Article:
"I didn't choose to be an artist, it chose me"
84-year-old iconic artist Akbar Padamsee is ready, once again, with an exhibition of his works, titled A Visual Metaphor. This exhibition will not only display his oil paintings, lithographs and paperworks, but will also showcase his artistic strokes in Gicl �e prints, for the first time
He is one of the pioneers of the Modern Indian painting revolution in India Akbar Padamsee, whose illustrious career in art spans over five decades, still possesses the zeal to paint and a passion for creativity. The 84-year-old, in an email interview, opens up about the new medium of Giclée prints, his desire to paint each day and his favourites in the art circle today.
Please throw some light on the inspirations for this exhibition.
I have titled my show A Visual Metaphor. This is a very special show for me. It is the first time I have commissioned my works to be displayed in Giclée prints on canvas (a print in which the image has all the tonalities and hues of the original painting), along with oil on canvas, paperworks and lithographs.
What prompted you to feature your works in Giclée prints on canvas?
This is the first time that I have experimented with the medium of Giclée printing on canvas. Manvinder Dawer and Penny Patel, partners of India Fine Art gallery approached me with the concept. We decided to feature six of my best works into editions of Giclée prints. Identical sizes of the works were used for the prints to exactly replicate the paintings. It’s a laborious and expensive method but the end product is spectacular. I am extremely happy with the outcome and in this way I am able to reach out to a whole new generation of art lovers because of the reasonable price points.
How much time did it take you to put this show together?
It took us a year and a half to put the show together. Our focus was to produce the best quality of Giclée prints. Getting the right amalgamation of colours was challenging. Often we had to scrap a few, as they were not perfect. But in the end, I was extremely happy with the result.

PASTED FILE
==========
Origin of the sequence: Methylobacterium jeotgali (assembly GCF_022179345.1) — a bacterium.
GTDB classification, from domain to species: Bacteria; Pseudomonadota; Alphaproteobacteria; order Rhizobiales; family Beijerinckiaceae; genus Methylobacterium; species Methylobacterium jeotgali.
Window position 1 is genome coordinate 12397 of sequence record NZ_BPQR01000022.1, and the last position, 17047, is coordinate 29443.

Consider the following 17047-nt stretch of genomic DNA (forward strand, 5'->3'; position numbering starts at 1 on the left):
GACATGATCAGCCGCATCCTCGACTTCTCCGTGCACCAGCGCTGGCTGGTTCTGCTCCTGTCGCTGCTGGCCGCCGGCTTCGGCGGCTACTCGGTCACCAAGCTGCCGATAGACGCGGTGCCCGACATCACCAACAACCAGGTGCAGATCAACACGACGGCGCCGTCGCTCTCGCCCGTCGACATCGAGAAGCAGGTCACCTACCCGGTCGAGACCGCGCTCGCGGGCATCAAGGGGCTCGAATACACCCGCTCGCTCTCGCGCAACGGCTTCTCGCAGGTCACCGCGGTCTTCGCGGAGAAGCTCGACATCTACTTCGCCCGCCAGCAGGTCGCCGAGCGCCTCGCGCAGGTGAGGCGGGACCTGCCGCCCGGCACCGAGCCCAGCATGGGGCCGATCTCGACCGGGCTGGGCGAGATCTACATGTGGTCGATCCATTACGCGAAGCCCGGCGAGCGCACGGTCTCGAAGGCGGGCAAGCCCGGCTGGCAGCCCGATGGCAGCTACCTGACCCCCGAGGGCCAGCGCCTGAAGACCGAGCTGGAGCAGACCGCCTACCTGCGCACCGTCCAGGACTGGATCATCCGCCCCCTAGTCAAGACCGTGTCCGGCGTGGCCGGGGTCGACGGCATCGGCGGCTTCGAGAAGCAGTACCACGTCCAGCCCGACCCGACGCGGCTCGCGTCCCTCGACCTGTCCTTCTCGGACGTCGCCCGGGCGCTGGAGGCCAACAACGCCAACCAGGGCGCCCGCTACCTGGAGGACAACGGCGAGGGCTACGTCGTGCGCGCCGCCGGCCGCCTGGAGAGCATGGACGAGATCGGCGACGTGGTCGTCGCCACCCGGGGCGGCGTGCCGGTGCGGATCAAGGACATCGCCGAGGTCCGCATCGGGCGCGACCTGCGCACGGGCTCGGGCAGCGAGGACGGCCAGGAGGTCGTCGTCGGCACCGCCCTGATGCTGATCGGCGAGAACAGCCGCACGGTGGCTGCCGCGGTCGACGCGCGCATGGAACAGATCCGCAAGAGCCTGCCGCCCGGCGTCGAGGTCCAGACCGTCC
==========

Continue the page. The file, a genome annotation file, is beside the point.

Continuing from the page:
In your long career, you have worked with various media, which one remains your favourite, and why?
As I am inspired, I create. I have no special inclination towards any particular artform. I am open to experimenting with any medium. My fingers are most important to me. When working on the eyes of a sculpture, my fingers glide along the crevasse of the eye. Even though I am looking at the way the eyes are forming, I don’t need to.
What is the driving force behind your passion for art?
When I just graduated from college, SH Raza approached me with an offer that I just couldn’t refuse. He asked me to go to Paris with him and paint. It was a time when Paris was the centre of the art world. To paint in Paris was every artist’s dream. There is so much inspiration and it fuelled my passion. For me, painting and creating is everything. It is my calling, I didn’t choose to be an artist, but it chose me. Every day, I wake up with a renewed desire to
Do you think art and artists in India are getting their due?
It was very different in my time. We travelled the world and struggled not only to get recognition, but also to find work. It is very important for an artist to journey through the struggle and then become known. Today artists are focused on recognition. Sadly they do not always go through the struggle the way me and my friends did. Having said that, artists today face a lot of pressure and competition, because of which many create art for international markets and audiences. There are some individualistic painters whose work I am fond of like Subodh Gupta and his wife Bharti Kher and Anish Kapoor, to name
Till March 4
At India Fine Art Gallery, Film Centre Building, Tardeo.